Condemning Winnie: Remembering Stompie


On the 29th of December 1988, four youths were abducted from the Methodist manse of Reverend Paul Verryn in Soweto by Winnie Madikizela-Mandela’s bodyguards, known as the Mandela United Football Club (MUFC), and taken to the Mandela home in Diepkloof. Their names were Pelo Mekgwe, Thabiso Mono, Kenneth Kgase, and Moeketsie Stompie Seipei. They were beaten by Madikizela-Mandela’s bodyguards in order to force them to admit to have been sexually abused by Rev Verryn. Madikizela-Mandela allegedly initiated the beatings with a sjambok.

Stompie was a boy who was known amongst his peers for his toughness. Stompie refused to give in to the demands of Madikizela-Mandela and her cohorts and was subsequently beaten to a bloody pulp by her bodyguards. He was also accused of being a police informant. Dr Abubaker Asvat was summoned to examine the beaten Stompie, and concluded that he would not survive. Dr Asvat was later shot to death to allegedly keep him from talking about what he saw at Madikizela-Mandela’s house. In early January of 1989, Stompie’s decomposing corpse was found on the outskirts of Soweto with three knife wounds to his neck.

In 1991, Judge Michael Stegmann sentenced Madikizela-Mandela to six years in prison for her part in the kidnapping of the youths and for assault. Her sentence was reduced on appeal to a fine and a two-year suspended sentence. The Rand Supreme Court eventually sentenced Jerry Richardson, who claimed he killed Stompie on Madikizela-Mandela’s orders, to death for the murder of Stompie. He is, however, currently serving life in prison as the death sentence was deemed unconstitutional in S v Makwanyane and subsequently struck down. Madikizela-Mandela apologised to Stompie’s mother for the loss of her son, but always maintained her innocence and accused Richardson of lying about killing Stompie on her orders.

The Truth and Reconciliation Commission (TRC) heard various versions of how Stompie was killed. Jerry Richardson claimed he killed him on Madikizela-Mandela’s instructions. Katiza Cebekhulu claimed he witnessed Madikizela-Mandela stabbing Stompie herself. This version was supported by John Morgan, who testified that he was instructed to dump Stompie’s body. Themba Mabotha stated in an unsigned and typed section 29 detention statement that he was present when Richardson informed Madikizela-Mandela that he had killed Stompie. Former Security Branch policeman Paul Erasmus suggested that Richardson killed Stompie because he (Stompie) had found out that Richardson was an informer for the police himself. All the versions except Erasmus’ implicated Madikizela-Mandela in Stompie’s brutal kidnapping and death. The TRC concluded that Madikizela-Mandela was complicit in Stompie’s death, although only in so far as she did not take responsibility to arrange medical treatment for him after he was assaulted at her home. The TRC did, however, conclude that Madikizela-Mandela was responsible for the kidnapping of the youths.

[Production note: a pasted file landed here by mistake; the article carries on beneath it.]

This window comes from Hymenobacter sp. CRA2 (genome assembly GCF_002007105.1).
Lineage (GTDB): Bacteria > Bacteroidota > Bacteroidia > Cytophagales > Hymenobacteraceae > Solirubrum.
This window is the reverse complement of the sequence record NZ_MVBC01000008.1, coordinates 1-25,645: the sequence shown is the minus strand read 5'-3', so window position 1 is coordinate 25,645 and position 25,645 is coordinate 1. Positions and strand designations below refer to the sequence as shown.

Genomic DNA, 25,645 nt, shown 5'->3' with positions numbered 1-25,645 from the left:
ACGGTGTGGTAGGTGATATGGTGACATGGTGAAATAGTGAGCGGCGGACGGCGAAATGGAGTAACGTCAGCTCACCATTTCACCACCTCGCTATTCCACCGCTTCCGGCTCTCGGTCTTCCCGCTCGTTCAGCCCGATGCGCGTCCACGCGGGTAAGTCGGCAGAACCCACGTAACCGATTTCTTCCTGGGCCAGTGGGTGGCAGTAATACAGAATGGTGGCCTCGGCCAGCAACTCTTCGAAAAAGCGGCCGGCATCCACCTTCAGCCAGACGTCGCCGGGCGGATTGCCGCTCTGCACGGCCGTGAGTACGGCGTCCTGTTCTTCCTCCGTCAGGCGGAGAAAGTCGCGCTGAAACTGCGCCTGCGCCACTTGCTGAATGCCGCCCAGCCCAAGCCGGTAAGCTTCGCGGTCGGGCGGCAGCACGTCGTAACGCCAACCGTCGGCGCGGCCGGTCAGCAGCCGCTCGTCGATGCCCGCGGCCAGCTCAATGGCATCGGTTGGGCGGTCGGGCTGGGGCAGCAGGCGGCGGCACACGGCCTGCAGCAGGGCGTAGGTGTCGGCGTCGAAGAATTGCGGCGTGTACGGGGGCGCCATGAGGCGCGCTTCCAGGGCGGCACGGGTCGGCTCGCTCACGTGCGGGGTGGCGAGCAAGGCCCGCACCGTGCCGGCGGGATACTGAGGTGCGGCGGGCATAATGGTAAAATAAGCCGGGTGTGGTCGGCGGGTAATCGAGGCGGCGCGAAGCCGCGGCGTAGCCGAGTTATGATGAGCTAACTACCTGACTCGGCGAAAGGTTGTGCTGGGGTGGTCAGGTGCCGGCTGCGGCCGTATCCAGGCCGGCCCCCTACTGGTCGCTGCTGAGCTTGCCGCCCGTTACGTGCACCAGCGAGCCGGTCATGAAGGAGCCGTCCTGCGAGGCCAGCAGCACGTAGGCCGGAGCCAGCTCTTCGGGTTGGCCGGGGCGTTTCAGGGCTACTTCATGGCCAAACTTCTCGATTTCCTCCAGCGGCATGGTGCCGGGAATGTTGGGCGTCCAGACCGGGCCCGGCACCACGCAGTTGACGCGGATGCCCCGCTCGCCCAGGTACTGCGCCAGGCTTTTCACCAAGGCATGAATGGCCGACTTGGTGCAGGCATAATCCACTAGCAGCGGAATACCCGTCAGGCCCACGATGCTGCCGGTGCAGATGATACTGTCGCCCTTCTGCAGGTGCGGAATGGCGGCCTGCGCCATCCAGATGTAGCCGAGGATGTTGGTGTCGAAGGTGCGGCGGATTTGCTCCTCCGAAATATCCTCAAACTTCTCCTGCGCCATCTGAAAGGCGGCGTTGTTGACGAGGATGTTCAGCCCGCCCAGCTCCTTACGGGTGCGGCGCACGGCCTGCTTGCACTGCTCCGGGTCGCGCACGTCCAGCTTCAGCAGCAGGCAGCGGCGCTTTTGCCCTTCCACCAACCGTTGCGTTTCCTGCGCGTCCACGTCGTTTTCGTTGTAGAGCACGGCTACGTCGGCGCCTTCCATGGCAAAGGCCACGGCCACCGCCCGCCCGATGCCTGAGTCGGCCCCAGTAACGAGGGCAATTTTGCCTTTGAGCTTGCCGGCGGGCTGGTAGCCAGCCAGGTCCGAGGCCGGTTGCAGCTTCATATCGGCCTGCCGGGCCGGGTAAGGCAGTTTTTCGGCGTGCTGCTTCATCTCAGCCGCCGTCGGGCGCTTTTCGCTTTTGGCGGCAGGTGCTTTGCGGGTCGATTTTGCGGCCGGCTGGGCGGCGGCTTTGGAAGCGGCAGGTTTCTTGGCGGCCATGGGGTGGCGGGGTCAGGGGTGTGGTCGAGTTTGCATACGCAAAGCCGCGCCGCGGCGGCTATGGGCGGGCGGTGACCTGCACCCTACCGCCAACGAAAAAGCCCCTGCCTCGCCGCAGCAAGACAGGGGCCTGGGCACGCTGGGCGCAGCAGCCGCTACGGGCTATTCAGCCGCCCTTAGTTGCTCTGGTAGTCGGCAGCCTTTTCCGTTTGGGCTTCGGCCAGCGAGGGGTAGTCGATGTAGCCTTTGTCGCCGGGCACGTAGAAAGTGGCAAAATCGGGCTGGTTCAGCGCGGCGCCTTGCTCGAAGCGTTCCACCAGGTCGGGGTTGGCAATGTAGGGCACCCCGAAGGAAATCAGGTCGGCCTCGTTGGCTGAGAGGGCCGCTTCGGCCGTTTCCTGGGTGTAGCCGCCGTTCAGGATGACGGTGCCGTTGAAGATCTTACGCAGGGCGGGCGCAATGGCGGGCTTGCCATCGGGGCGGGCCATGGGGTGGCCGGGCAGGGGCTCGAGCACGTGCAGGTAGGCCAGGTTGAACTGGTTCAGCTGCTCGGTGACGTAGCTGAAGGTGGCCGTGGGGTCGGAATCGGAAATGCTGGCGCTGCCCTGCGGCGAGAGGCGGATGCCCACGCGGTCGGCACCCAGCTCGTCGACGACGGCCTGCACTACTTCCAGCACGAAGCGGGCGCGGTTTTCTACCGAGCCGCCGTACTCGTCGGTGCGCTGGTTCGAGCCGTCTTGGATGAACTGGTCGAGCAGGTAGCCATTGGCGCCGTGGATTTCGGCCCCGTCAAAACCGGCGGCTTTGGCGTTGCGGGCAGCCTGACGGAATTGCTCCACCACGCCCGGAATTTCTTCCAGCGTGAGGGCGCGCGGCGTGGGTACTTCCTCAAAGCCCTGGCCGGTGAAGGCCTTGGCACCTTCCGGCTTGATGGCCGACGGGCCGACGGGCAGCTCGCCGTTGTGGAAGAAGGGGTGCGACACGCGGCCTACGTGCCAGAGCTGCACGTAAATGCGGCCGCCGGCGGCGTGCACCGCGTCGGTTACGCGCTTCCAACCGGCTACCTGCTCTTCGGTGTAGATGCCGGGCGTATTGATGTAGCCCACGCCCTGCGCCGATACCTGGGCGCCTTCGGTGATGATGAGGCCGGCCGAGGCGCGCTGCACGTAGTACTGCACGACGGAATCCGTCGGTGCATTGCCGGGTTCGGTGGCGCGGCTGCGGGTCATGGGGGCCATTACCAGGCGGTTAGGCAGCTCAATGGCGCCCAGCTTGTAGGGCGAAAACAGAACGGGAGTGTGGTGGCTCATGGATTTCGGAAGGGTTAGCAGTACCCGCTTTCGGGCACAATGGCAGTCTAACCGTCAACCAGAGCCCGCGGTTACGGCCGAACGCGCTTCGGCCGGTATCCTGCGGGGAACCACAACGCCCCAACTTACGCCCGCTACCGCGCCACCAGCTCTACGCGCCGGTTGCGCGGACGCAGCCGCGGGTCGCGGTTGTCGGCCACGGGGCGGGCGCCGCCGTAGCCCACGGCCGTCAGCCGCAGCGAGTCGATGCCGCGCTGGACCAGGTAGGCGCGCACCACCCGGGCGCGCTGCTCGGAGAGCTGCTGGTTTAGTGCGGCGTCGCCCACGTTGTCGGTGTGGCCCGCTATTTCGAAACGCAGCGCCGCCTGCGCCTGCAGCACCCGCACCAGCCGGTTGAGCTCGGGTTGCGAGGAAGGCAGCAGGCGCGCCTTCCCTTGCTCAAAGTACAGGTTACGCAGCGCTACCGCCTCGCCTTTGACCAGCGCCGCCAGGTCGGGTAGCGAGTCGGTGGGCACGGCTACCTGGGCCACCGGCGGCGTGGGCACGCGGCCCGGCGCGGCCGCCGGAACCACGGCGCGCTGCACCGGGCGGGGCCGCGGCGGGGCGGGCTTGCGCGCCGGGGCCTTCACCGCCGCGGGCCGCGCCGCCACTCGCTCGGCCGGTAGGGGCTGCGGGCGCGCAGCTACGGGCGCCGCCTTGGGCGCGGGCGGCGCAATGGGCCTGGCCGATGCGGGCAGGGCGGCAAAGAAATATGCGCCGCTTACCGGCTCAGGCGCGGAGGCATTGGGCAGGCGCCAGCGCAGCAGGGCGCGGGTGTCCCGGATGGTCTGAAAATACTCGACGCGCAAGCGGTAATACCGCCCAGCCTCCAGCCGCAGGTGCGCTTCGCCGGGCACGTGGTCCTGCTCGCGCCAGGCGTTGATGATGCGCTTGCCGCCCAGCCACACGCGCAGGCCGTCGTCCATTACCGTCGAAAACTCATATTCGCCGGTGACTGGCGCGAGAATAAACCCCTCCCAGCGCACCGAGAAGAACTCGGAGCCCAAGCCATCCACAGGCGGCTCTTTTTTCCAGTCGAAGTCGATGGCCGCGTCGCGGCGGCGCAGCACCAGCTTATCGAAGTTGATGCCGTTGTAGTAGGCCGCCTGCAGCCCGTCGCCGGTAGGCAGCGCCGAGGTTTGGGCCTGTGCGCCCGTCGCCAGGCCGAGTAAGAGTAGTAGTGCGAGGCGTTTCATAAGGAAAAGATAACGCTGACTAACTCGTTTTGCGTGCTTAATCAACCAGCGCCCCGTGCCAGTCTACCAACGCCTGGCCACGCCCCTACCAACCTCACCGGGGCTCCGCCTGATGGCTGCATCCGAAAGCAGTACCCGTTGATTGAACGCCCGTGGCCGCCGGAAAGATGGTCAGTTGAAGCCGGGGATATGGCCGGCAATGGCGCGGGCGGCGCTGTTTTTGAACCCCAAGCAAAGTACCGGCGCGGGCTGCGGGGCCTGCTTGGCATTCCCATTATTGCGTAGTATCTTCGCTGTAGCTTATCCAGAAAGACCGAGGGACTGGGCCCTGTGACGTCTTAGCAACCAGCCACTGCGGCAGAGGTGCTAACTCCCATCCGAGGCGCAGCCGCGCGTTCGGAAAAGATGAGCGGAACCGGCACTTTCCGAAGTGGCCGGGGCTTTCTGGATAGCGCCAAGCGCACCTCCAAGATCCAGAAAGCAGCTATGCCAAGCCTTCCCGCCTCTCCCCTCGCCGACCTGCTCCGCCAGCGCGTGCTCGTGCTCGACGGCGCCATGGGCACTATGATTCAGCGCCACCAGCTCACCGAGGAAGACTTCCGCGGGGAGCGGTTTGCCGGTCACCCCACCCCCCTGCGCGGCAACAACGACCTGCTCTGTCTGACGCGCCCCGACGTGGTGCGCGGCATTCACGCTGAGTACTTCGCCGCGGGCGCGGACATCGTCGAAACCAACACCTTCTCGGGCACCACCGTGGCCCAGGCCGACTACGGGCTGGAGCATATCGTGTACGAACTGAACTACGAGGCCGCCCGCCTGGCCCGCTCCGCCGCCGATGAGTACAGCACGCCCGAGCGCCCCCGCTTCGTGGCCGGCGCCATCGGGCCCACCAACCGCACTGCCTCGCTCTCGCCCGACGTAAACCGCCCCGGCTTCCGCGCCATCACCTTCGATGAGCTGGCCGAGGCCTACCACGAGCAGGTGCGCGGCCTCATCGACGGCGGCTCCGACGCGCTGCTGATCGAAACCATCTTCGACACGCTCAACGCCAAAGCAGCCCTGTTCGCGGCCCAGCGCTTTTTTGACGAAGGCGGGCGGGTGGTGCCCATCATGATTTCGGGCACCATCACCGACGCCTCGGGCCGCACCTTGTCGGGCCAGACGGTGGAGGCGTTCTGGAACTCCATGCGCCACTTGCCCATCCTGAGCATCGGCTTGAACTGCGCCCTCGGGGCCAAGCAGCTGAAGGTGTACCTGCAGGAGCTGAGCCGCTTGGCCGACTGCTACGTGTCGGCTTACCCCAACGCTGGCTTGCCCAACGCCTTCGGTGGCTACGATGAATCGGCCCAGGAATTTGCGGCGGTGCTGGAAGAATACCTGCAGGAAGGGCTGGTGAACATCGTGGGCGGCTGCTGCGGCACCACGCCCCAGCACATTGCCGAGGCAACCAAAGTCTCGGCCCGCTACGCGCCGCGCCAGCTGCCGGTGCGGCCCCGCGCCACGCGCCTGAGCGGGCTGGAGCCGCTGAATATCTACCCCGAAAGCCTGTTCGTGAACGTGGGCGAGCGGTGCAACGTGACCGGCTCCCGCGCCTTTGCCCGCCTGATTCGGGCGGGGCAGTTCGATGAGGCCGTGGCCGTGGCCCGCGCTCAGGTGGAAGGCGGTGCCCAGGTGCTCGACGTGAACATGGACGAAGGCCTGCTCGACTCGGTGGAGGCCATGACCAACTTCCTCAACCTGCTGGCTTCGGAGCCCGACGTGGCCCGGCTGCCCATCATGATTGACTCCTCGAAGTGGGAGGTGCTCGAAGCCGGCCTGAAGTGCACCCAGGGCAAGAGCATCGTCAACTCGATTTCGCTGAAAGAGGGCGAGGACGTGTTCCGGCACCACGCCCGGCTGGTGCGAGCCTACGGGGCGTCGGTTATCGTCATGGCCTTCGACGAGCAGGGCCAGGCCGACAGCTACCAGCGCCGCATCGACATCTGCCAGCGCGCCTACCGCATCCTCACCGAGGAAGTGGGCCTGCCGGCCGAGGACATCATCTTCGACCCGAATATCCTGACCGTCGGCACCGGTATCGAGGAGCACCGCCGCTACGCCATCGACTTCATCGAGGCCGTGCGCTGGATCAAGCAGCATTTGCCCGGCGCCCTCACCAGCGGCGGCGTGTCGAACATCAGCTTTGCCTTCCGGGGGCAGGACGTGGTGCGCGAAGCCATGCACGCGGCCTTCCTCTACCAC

Today, on the second day of April 2018, Winnie Madikizela-Mandela took her last breath. There are those who mourn her death and view her as an unsung hero of South Africa. Pieter Howes once tweeted that “she’s often overlooked as a national hero”.

Then there are those of us, the sane and the rational, who saw Winnie for what she was: a freedom fighter turned psychopath. Stompie was but one of Winnie’s victims. Today, I urge each and every person so ignorant of her crimes, to stop commemorating her as a hero. Winnie was no hero. She stooped to the levels of moral depravity of the old Apartheid leaders. Winnie Madikizela-Mandela endorsed and (allegedly) ordered the murder of innocent black individuals with the same lack of conscience that the National Party did.

“Together, hand in hand, with our matches and our necklaces, we shall liberate this country” – Winnie Madikizela-Mandela.

The last time I checked, liberating black people from the shackles of white supremacy did not include burning those alive that you deemed sell-outs to the cause, never mind beating innocent children and (allegedly) sentencing one to his brutal death.

For more information on the other crimes of Winnie and the MUFC, read chapter six of the second volume of the TRC’s report here:

(Featured image source: Peter Magubane | SAHistory)

Edit 1: The author would like to correct the following error: instead of “known as the Mandela United Football Club” , it should read “part of the Mandela United Football Club”

Edit 2: Winnie was found guilty of accessory to assault and not of assault itself. In addition, it is not certain that she was present at the time, but the TRC reports that she was.

Read More in the follow up article.


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